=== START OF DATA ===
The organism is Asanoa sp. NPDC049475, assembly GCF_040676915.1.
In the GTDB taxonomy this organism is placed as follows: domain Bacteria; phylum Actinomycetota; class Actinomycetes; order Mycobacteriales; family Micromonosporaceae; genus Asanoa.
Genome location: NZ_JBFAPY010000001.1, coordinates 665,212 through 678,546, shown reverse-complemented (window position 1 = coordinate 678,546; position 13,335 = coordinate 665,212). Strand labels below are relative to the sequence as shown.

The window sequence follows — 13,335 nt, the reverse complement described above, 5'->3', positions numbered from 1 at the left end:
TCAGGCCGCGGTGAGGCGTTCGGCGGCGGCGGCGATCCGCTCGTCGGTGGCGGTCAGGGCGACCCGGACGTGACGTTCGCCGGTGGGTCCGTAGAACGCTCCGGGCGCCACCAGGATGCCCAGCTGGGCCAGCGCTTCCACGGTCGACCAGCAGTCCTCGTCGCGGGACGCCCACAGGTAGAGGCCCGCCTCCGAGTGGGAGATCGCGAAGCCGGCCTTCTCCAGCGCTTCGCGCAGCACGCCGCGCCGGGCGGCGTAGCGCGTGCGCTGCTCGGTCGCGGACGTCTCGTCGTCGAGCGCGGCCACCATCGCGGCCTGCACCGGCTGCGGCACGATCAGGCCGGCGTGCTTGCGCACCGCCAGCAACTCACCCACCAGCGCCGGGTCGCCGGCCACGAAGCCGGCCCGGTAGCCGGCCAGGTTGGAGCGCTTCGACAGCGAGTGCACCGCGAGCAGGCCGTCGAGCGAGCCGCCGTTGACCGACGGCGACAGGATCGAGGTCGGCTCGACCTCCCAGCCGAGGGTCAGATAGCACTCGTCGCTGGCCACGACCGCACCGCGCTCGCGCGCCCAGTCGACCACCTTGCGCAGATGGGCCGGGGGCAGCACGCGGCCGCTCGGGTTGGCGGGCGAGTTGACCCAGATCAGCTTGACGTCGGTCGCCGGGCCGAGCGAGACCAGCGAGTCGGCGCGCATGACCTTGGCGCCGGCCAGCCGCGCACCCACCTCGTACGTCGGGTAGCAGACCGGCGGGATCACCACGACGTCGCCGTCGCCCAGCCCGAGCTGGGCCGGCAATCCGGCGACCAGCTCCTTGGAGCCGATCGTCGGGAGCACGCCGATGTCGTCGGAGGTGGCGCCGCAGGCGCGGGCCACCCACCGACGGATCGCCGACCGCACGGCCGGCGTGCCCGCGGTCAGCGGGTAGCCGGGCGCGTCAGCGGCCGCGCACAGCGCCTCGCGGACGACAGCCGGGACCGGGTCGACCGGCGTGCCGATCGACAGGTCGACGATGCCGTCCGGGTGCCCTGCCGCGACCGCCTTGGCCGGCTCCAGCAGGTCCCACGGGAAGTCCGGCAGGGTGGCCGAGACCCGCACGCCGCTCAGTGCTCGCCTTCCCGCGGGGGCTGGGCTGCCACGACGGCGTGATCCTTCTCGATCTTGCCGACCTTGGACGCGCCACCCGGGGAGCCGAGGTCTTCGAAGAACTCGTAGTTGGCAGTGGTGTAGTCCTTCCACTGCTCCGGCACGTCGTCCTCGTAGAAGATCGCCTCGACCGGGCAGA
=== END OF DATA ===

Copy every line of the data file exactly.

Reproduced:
The organism is Asanoa sp. NPDC049475, assembly GCF_040676915.1.
In the GTDB taxonomy this organism is placed as follows: domain Bacteria; phylum Actinomycetota; class Actinomycetes; order Mycobacteriales; family Micromonosporaceae; genus Asanoa.
Genome location: NZ_JBFAPY010000001.1, coordinates 665,212 through 678,546, shown reverse-complemented (window position 1 = coordinate 678,546; position 13,335 = coordinate 665,212). Strand labels below are relative to the sequence as shown.

The window sequence follows — 13,335 nt, the reverse complement described above, 5'->3', positions numbered from 1 at the left end:
TCAGGCCGCGGTGAGGCGTTCGGCGGCGGCGGCGATCCGCTCGTCGGTGGCGGTCAGGGCGACCCGGACGTGACGTTCGCCGGTGGGTCCGTAGAACGCTCCGGGCGCCACCAGGATGCCCAGCTGGGCCAGCGCTTCCACGGTCGACCAGCAGTCCTCGTCGCGGGACGCCCACAGGTAGAGGCCCGCCTCCGAGTGGGAGATCGCGAAGCCGGCCTTCTCCAGCGCTTCGCGCAGCACGCCGCGCCGGGCGGCGTAGCGCGTGCGCTGCTCGGTCGCGGACGTCTCGTCGTCGAGCGCGGCCACCATCGCGGCCTGCACCGGCTGCGGCACGATCAGGCCGGCGTGCTTGCGCACCGCCAGCAACTCACCCACCAGCGCCGGGTCGCCGGCCACGAAGCCGGCCCGGTAGCCGGCCAGGTTGGAGCGCTTCGACAGCGAGTGCACCGCGAGCAGGCCGTCGAGCGAGCCGCCGTTGACCGACGGCGACAGGATCGAGGTCGGCTCGACCTCCCAGCCGAGGGTCAGATAGCACTCGTCGCTGGCCACGACCGCACCGCGCTCGCGCGCCCAGTCGACCACCTTGCGCAGATGGGCCGGGGGCAGCACGCGGCCGCTCGGGTTGGCGGGCGAGTTGACCCAGATCAGCTTGACGTCGGTCGCCGGGCCGAGCGAGACCAGCGAGTCGGCGCGCATGACCTTGGCGCCGGCCAGCCGCGCACCCACCTCGTACGTCGGGTAGCAGACCGGCGGGATCACCACGACGTCGCCGTCGCCCAGCCCGAGCTGGGCCGGCAATCCGGCGACCAGCTCCTTGGAGCCGATCGTCGGGAGCACGCCGATGTCGTCGGAGGTGGCGCCGCAGGCGCGGGCCACCCACCGACGGATCGCCGACCGCACGGCCGGCGTGCCCGCGGTCAGCGGGTAGCCGGGCGCGTCAGCGGCCGCGCACAGCGCCTCGCGGACGACAGCCGGGACCGGGTCGACCGGCGTGCCGATCGACAGGTCGACGATGCCGTCCGGGTGCCCTGCCGCGACCGCCTTGGCCGGCTCCAGCAGGTCCCACGGGAAGTCCGGCAGGGTGGCCGAGACCCGCACGCCGCTCAGTGCTCGCCTTCCCGCGGGGGCTGGGCTGCCACGACGGCGTGATCCTTCTCGATCTTGCCGACCTTGGACGCGCCACCCGGGGAGCCGAGGTCTTCGAAGAACTCGTAGTTGGCAGTGGTGTAGTCCTTCCACTGCTCCGGCACGTCGTCCTCGTAGAAGATCGCCTCGACCGGGCAGA